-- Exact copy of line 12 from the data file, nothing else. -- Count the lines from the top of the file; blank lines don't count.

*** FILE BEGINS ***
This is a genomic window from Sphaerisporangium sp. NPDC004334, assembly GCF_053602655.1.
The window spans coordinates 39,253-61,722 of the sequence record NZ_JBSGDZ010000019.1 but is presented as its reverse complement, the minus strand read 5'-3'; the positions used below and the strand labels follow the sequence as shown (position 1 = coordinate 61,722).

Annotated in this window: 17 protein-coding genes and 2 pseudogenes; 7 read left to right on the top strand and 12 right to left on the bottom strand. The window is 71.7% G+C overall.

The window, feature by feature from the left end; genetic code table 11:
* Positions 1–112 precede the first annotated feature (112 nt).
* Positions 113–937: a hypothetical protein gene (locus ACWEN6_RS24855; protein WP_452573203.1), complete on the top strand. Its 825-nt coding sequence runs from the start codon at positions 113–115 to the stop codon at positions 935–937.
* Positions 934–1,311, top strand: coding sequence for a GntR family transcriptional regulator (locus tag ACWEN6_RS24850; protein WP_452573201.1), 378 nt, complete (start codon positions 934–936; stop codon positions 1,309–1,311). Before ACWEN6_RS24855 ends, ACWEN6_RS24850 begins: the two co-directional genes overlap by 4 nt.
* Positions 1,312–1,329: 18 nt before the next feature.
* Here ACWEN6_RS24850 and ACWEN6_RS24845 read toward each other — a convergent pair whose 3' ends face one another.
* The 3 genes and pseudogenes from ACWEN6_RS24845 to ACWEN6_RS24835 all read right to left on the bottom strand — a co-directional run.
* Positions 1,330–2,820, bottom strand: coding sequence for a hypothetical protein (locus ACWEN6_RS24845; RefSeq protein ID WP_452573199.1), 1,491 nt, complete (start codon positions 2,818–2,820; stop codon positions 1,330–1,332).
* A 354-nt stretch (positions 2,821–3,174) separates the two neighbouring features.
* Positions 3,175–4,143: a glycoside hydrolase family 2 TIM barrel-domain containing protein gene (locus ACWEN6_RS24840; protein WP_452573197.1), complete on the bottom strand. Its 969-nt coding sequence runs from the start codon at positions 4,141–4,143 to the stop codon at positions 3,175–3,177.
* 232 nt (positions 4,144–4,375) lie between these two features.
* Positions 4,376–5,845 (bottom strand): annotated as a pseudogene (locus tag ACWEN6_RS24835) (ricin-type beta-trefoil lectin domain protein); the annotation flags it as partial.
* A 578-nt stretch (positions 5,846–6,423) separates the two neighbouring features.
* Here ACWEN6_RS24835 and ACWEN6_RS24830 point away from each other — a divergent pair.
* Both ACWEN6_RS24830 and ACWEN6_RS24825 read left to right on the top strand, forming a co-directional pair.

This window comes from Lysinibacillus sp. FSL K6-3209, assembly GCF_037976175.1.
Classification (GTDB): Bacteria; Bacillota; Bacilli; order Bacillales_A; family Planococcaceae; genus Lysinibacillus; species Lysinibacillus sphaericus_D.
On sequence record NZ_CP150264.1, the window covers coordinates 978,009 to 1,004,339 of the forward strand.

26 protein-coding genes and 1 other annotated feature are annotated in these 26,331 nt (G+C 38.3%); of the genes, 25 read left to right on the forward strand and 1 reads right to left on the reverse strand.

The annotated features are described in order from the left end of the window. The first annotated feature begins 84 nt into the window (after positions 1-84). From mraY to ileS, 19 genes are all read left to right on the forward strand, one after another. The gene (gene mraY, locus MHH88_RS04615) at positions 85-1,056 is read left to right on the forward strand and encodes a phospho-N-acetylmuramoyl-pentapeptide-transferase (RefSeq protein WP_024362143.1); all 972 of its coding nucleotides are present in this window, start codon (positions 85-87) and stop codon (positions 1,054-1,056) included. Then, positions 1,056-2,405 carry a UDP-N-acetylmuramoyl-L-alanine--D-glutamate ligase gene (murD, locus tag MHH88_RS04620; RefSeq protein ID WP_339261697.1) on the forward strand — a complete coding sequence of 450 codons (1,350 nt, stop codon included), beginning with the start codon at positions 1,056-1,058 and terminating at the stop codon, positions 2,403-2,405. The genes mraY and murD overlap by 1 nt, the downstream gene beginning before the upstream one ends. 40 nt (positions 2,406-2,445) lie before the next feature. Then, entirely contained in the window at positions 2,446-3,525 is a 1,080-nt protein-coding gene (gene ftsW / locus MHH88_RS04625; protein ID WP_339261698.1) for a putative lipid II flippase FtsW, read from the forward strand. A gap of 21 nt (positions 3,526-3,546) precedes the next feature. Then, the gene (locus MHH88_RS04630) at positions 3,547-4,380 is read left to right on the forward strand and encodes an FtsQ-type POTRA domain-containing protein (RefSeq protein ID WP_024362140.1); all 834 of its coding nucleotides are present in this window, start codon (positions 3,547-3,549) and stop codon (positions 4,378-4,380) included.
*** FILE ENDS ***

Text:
* A 354-nt stretch (positions 2,821–3,174) separates the two neighbouring features.